As documented in F. William Engdahl’s book A Century of War – Anglo-American Oil Politics and the New World Order, Britain’s interest in the Middle East was piqued when her leaders realized that oil would replace coal as the energy source of the future.

    At the turn of the century Britain had no first-hand access to oil and was dependant upon America, Russia or Mexico for her supplies. This was quickly understood as an unacceptable situation and through intrigues involving British spy Sidney Reilly and Australian geologist and engineer William Knox d’Arcy.

    Britain was able to secure drilling rights to Persian oil from Persian monarch Reza Khan. D’Arcy paid what amounted to $20,000 cash for rights to tap Persian oil until 1961, with a 16% royalty from all sales going to the Shah. The British company that Reilly persuaded d’Arcy to ally with then became known as the Anglo-Persian Oil Company, which was a forerunner of the mighty British Petroleum (BP).

    However, even with a supply of Persian oil, Britain was losing the race to secure Middle Eastern oil reserves to the Germans. In the years prior to World War I Germany had enjoyed an astonishing economic explosion and this was helped by her alliance with the Ottoman Empire which allowed her access to their vast reserves. In 1889 the Germans worked out an agreement to finance, through Deutsche Bank, a railway from Constantinople into Anatolia, and later in 1899 the final agreement for a complete Berlin-to-Baghdad railway was signed.

    The British made sure that this rail link was never completed through the use of her ally Serbia, which stood in the middle of the German alliance that included Austro-Hungary, Bulgaria and the Ottoman Empire. World War I is commonly understood as sparked by the assassination of the Austrian Archduke Ferdinand by Serbian assassins.

    Serbia did play a key part in World War I, but the conflict was not simply a result of this solitary event. The truth is that World War I was fomented by the British so that they could control oil, foreseen by their geo-strategists as the world’s most important emerging resource. (1)

    In 1916, at the height of World War I, the British worked out an agreement with France, Italy and Russia known as the Sykes-Picot Agreement that carved up the Ottoman Empire into Western colonies. This secret agreement created the arbitrary boundaries of what are today the countries of Jordan, Syria, Lebanon, Iraq and Kuwait.

    Britain would control the oil-rich Persian Gulf through Iraq and Kuwait and would also receive Palestine and Jordan. France would receive Syria and Lebanon, Italy was promised parts of Anatolia and some Mediterranean islands and Russia was to get parts of Armenia and Kurdistan.

    During the war Britain diverted more than 1.4 million troops from the Western Front to fight the Ottomans in the east. While the French lost 1.5 million dead and suffered 2.6 million wounded in the trenches the British gained victory after victory in the Middle East. After the war ended the British continued to maintain over a million troops in the area, and in 1918 the British General Allenby found that he was the de-facto military dictator over almost the entire Arab Middle East. (2)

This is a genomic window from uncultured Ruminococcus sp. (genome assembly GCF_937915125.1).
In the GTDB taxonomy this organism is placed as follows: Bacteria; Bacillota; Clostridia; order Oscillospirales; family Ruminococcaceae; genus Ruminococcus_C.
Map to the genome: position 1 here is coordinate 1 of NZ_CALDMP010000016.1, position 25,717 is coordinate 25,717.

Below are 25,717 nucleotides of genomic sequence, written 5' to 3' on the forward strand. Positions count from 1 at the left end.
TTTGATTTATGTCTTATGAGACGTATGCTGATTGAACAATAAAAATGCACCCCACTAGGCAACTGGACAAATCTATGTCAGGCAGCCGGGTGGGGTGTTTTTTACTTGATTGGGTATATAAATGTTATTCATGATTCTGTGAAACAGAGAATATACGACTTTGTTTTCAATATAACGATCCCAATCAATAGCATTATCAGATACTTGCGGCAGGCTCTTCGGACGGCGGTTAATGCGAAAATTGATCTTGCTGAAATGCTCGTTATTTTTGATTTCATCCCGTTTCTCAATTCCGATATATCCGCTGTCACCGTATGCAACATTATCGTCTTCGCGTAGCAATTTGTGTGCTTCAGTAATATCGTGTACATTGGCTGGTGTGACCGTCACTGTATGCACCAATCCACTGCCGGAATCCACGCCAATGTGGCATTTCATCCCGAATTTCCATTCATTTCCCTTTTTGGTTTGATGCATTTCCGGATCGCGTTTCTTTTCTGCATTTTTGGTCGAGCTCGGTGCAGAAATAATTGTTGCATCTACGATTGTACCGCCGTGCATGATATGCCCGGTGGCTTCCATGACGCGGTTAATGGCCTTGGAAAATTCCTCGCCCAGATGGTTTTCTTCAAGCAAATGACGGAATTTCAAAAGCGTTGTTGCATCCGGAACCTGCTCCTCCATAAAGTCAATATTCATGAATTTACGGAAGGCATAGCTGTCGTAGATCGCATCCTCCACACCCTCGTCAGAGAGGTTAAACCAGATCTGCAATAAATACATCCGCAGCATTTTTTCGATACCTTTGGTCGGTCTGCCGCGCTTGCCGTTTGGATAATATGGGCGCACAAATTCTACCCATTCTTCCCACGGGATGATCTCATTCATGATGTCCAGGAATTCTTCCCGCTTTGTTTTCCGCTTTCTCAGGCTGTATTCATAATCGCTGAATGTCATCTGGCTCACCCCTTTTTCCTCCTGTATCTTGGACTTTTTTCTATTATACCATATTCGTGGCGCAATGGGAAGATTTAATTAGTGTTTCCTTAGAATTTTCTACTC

While T.E. Lawrence was directing the Arab revolt against the Ottomans on behalf of the British he had assured his Arab allies that Britain would honor their desires for independence, but after the war these promises were ignored. During the war the famous Balfour Declaration was also given.

    It was a letter between Lord Balfour and Lord Rothschild that promised official British endorsement of a Jewish state in Palestine. The plain fact is that the Arabs were cheated, betrayed and used in a British drive to gain control of the region that contained the world’s largest known oil reserves.

    In the fight against the Ottoman Empire the British gained the support of two important Arab leaders. The first was Hussein I of the Hashemite dynasty, a dynasty that traced a direct lineage back to the prophet Mohammed. He was the ruler of the Hijaz area that included Mecca and Medina and the British hyped his “holy” status to maximize his popular support.

    The second prominent Arab leader that the British eventually brought into the fold was Ibn Saud, the leader of the tribal Wahhabi sect of central Arabia. Ibn Saud used his British financing to enhance his position as a religious figure and to buy the support of the Bedouins.

    After the Ottomans were defeated and the Sykes-Picot and Balfour Agreements were revealed Hussein I realized the treachery that had defeated him and he abdicated his throne. His three sons Ali, Faisal and Abdallah then tried their luck at Arab rule.

    Prince Ali took over the Hijaz but lost it in 1925 in his clash with the forces of the British-supported Ibn Saud. The Saudis have ruled Arabia ever since. The biggest mistake Britain made was losing interest in the Saudis and the Arabian deserts, allowing Standard Oil of California to come in and purchase the rights to search for oil in Saudi Arabia for $250,000 in 1933 (3). Since that time the Saudi royal family has enjoyed a very special relationship with the United States.